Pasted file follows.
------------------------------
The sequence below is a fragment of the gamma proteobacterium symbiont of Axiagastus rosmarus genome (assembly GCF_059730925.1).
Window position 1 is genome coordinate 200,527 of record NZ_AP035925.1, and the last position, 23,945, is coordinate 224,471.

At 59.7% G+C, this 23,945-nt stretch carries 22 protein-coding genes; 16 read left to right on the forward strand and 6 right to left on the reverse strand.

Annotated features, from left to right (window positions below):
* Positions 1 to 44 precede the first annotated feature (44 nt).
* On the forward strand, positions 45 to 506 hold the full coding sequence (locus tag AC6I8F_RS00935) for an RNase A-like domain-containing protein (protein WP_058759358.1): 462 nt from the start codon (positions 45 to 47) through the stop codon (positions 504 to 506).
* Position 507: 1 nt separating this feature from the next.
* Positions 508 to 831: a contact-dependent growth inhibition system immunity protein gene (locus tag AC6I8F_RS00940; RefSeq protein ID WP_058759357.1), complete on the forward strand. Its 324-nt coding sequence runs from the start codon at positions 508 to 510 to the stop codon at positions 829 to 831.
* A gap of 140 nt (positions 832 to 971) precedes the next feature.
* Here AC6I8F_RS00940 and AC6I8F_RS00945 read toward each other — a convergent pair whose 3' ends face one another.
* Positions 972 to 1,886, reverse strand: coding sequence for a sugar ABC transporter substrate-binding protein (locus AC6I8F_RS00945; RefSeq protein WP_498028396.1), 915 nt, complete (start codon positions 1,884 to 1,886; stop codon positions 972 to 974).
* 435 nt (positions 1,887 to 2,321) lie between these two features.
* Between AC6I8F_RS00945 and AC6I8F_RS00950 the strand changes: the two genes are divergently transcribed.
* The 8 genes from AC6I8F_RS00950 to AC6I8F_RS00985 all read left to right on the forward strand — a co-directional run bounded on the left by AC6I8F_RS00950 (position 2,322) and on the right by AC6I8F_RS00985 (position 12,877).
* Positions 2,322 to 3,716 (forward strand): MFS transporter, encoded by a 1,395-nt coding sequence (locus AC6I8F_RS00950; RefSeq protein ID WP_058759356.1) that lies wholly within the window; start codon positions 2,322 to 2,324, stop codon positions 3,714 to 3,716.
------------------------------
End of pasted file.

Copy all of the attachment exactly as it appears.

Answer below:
The sequence below is a fragment of the gamma proteobacterium symbiont of Axiagastus rosmarus genome (assembly GCF_059730925.1).
Window position 1 is genome coordinate 200,527 of record NZ_AP035925.1, and the last position, 23,945, is coordinate 224,471.

At 59.7% G+C, this 23,945-nt stretch carries 22 protein-coding genes; 16 read left to right on the forward strand and 6 right to left on the reverse strand.

Annotated features, from left to right (window positions below):
* Positions 1 to 44 precede the first annotated feature (44 nt).
* On the forward strand, positions 45 to 506 hold the full coding sequence (locus tag AC6I8F_RS00935) for an RNase A-like domain-containing protein (protein WP_058759358.1): 462 nt from the start codon (positions 45 to 47) through the stop codon (positions 504 to 506).
* Position 507: 1 nt separating this feature from the next.
* Positions 508 to 831: a contact-dependent growth inhibition system immunity protein gene (locus tag AC6I8F_RS00940; RefSeq protein ID WP_058759357.1), complete on the forward strand. Its 324-nt coding sequence runs from the start codon at positions 508 to 510 to the stop codon at positions 829 to 831.
* A gap of 140 nt (positions 832 to 971) precedes the next feature.
* Here AC6I8F_RS00940 and AC6I8F_RS00945 read toward each other — a convergent pair whose 3' ends face one another.
* Positions 972 to 1,886, reverse strand: coding sequence for a sugar ABC transporter substrate-binding protein (locus AC6I8F_RS00945; RefSeq protein WP_498028396.1), 915 nt, complete (start codon positions 1,884 to 1,886; stop codon positions 972 to 974).
* 435 nt (positions 1,887 to 2,321) lie between these two features.
* Between AC6I8F_RS00945 and AC6I8F_RS00950 the strand changes: the two genes are divergently transcribed.
* The 8 genes from AC6I8F_RS00950 to AC6I8F_RS00985 all read left to right on the forward strand — a co-directional run bounded on the left by AC6I8F_RS00950 (position 2,322) and on the right by AC6I8F_RS00985 (position 12,877).
* Positions 2,322 to 3,716 (forward strand): MFS transporter, encoded by a 1,395-nt coding sequence (locus AC6I8F_RS00950; RefSeq protein ID WP_058759356.1) that lies wholly within the window; start codon positions 2,322 to 2,324, stop codon positions 3,714 to 3,716.